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The Cravat: Precursor to the Necktie

When most of us are deciding which tie to wear we rarely pause to think about why we do so. And why would we, the tie has been a staple in men's fashion for as long as any of us can remember. Our fathers and grandfathers wore ties and so did theirs before them. Different styles were of course worn, but it was still a standard part of their dress. This begs the question of how and why this men's fashion staple originated. To answer this question one must look at the precursor to the modern men's necktie: the cravat.

There is a history of men's neckwear worn for military purposes dating back to at least Ancient Rome. However, neckwear was not really used as a fashion accessory until the 17th century. The precursor to the modern men's necktie became popular in 17th century France, but actually had its origins in what is now modern day Croatia. During the Thirty Years' War (1618-1648), French King Louis XIII hired Croatian mercenaries to fight on his behalf. These military men wore a small knotted piece of cloth around their necks as part of their traditional uniform.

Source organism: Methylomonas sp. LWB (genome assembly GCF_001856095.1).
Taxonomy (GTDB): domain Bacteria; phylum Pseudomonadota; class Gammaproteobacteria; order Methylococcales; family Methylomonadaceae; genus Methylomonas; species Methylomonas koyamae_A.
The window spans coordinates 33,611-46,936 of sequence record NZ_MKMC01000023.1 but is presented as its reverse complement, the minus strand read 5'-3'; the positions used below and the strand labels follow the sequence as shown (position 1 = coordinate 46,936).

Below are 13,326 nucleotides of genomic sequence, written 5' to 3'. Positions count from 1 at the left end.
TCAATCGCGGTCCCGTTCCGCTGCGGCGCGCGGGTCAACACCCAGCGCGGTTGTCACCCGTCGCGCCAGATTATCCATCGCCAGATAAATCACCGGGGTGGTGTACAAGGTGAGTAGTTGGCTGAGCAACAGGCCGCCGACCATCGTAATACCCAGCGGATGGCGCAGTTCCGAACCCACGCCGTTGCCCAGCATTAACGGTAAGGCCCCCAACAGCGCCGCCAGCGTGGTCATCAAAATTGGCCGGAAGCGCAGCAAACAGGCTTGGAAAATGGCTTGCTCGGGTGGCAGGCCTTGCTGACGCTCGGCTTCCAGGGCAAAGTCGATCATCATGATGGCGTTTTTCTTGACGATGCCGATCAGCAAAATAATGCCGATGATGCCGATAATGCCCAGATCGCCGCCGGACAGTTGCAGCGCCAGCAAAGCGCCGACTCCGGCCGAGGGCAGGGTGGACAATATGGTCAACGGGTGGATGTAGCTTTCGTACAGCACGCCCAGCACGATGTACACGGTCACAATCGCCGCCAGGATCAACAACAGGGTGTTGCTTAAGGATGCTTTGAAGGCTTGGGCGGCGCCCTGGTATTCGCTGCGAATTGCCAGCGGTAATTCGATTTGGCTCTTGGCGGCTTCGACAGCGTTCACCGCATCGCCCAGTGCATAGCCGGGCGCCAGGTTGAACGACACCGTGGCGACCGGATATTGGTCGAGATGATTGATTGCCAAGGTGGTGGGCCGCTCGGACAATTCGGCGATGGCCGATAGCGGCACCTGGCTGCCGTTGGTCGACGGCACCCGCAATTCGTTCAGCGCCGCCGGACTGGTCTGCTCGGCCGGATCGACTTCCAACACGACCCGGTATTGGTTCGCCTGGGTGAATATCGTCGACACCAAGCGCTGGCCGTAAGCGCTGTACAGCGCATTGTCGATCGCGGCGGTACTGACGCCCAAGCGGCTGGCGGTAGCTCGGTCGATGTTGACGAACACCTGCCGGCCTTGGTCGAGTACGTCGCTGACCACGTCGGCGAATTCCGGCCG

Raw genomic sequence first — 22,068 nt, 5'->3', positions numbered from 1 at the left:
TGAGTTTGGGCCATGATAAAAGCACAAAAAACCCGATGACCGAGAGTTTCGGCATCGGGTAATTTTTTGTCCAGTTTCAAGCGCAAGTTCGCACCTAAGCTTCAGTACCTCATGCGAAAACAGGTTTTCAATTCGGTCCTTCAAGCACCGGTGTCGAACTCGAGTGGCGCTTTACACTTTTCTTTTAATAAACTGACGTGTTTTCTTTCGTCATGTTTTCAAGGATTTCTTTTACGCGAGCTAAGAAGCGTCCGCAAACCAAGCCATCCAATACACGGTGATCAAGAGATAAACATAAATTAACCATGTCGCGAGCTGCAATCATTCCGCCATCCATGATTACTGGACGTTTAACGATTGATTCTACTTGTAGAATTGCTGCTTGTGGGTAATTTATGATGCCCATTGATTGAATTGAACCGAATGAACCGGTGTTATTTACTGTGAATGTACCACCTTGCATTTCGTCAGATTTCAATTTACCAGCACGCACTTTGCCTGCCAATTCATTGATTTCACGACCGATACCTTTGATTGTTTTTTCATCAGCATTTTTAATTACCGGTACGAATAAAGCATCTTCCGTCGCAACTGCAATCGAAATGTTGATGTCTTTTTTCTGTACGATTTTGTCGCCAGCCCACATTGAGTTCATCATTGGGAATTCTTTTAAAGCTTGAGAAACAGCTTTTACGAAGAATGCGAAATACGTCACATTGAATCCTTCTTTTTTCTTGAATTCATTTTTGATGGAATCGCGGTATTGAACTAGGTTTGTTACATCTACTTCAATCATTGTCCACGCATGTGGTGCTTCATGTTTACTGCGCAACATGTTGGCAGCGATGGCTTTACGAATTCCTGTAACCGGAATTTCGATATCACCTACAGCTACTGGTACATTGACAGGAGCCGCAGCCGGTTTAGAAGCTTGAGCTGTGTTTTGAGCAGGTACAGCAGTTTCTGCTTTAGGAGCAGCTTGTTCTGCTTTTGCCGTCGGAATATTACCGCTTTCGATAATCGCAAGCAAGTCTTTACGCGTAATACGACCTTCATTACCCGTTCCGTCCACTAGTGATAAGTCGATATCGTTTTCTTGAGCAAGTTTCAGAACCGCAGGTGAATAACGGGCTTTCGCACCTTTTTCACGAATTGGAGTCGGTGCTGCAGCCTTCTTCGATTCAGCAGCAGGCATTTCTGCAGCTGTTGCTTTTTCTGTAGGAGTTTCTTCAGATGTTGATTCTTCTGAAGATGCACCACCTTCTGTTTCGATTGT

The Cravat Regiment stationed at St. Mark's Square in Zagreb, Croatia

The Cravat Regiment stationed at St. Mark's Square in Zagreb, Croatia (Photo by Roberta F.)

It is said that this piece of cloth around the necks of the Croat soldiers aroused the curiosity of Parisians and King Louis XIII himself. Some even say that King Louis made them a mandatory accessory at royal gatherings and that he himself named this neck cloth "The Cravat" to honour the Croats. Modern day Croatia takes pride in being the birthplace of the cravat and celebrates October 18th as Cravat Day. There is even a guard of honour stationed in Zagreb that wears replicas of the uniforms worn by those soldiers who fought in the Thirty Years' War.

In a future post the evolution of the tie from the cravat will be discussed. But for now, we hope you learned something new!


1 comment

  • Wow, what a great read! Who knew the history of the cravat was so interesting.

    Bob

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